The concept of sovereign immunity embraces two forms: absolute and restrictive. The former of these was the governing principle of this nation for most of the first 175 years of its history. Absolute sovereign immunity shields all acts in which a foreign sovereign is formally involved from judicial scrutiny, and is based on the principle that each domestic sovereign waives its judicial power over foreign sovereigns in the interest of compelling intercourse among them, recognizing the "perfect equality and absolute independence of sovereigns." The Schooner Exchange v. McFaddon, 11 U.S. (7 Cranch) 116, 136, 3 L.Ed. 287 (1812). This rule remained in force until 1952, when the Department of State renounced the absolute position in favor of the second, "restrictive" form, which shields the public acts of foreign sovereigns but does not protect them from liability for such private acts as they may undertake.3 The extension of immunity was thereafter resolved by the Department of State on a case-by-case basis until 1976, when Congress enacted the FSIA, thereby placing into the hands of the federal courts the task of determining the extent to which particular actions of foreign nations are immune from their power.


The FSIA provides immunity to foreign states as a general matter, but subject to enumerated exceptions. The general principle of immunity is stated at 28 U.S.C. Sec. 1604:


Subject to existing international agreements to which the United States is a party at the time of enactment of this Act a foreign state shall be immune from the jurisdiction of the courts of the United States and of the States except as provided in sections 1605 to 1607 of this chapter.

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Exceptions are listed at Sec. 1605. The exception most frequently invoked, and the one that Segni argues is applicable to his hiring, is the "commercial activity" exception set forth at 28 U.S.C. Sec. 1605(a)(2), which provides, in relevant part, that:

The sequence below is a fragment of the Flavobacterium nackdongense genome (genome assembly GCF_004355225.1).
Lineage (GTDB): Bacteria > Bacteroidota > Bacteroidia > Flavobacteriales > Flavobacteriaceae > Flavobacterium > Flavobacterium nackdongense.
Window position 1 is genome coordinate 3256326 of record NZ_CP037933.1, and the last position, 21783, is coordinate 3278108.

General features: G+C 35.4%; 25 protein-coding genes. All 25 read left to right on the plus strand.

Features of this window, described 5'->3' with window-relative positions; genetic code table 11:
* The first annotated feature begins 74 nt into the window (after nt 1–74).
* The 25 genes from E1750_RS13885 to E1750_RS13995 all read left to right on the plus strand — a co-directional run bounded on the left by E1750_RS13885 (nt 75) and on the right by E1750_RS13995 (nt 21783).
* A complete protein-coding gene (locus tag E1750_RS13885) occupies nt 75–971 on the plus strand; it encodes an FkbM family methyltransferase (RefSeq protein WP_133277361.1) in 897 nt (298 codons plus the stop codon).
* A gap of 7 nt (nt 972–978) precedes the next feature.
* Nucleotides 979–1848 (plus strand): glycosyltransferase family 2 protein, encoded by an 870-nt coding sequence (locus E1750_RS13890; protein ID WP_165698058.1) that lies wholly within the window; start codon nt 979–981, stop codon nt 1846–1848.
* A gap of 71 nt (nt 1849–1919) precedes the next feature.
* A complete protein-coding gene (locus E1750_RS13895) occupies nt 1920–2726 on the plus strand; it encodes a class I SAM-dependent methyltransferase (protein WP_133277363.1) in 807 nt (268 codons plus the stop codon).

A foreign state shall not be immune from the jurisdiction of courts of the United States in any case-- ... in which the action is based upon a commercial activity carried on in the United States by the foreign state ....


Obviously the critical function of the courts in administering this exception to the FSIA is the interpretation of the phrase "commercial activity". The definition provided in the text of the Act is not by itself very helpful:


For purposes of this chapter--


A 'commercial activity' means either a regular course of commercial conduct or a particular commercial transaction or act. The commercial character of an activity shall be determined by reference to the nature of the course of conduct or particular transaction or act, rather than by reference to its purpose.


28 U.S.C. Sec. 1603(d). As the Fifth Circuit has noted, this definition is "somewhat circular," defining "commercial activity" in terms of "commercial conduct" and "commercial transaction." Callejo v. Bancomer, S.A., 764 F.2d 1101, 1108 n. 6 (5th Cir.1985). Nevertheless the definition does direct our attention to the nature, rather than the purpose, of the act under scrutiny. As we will see below, this distinction will guide us to our ultimate resolution.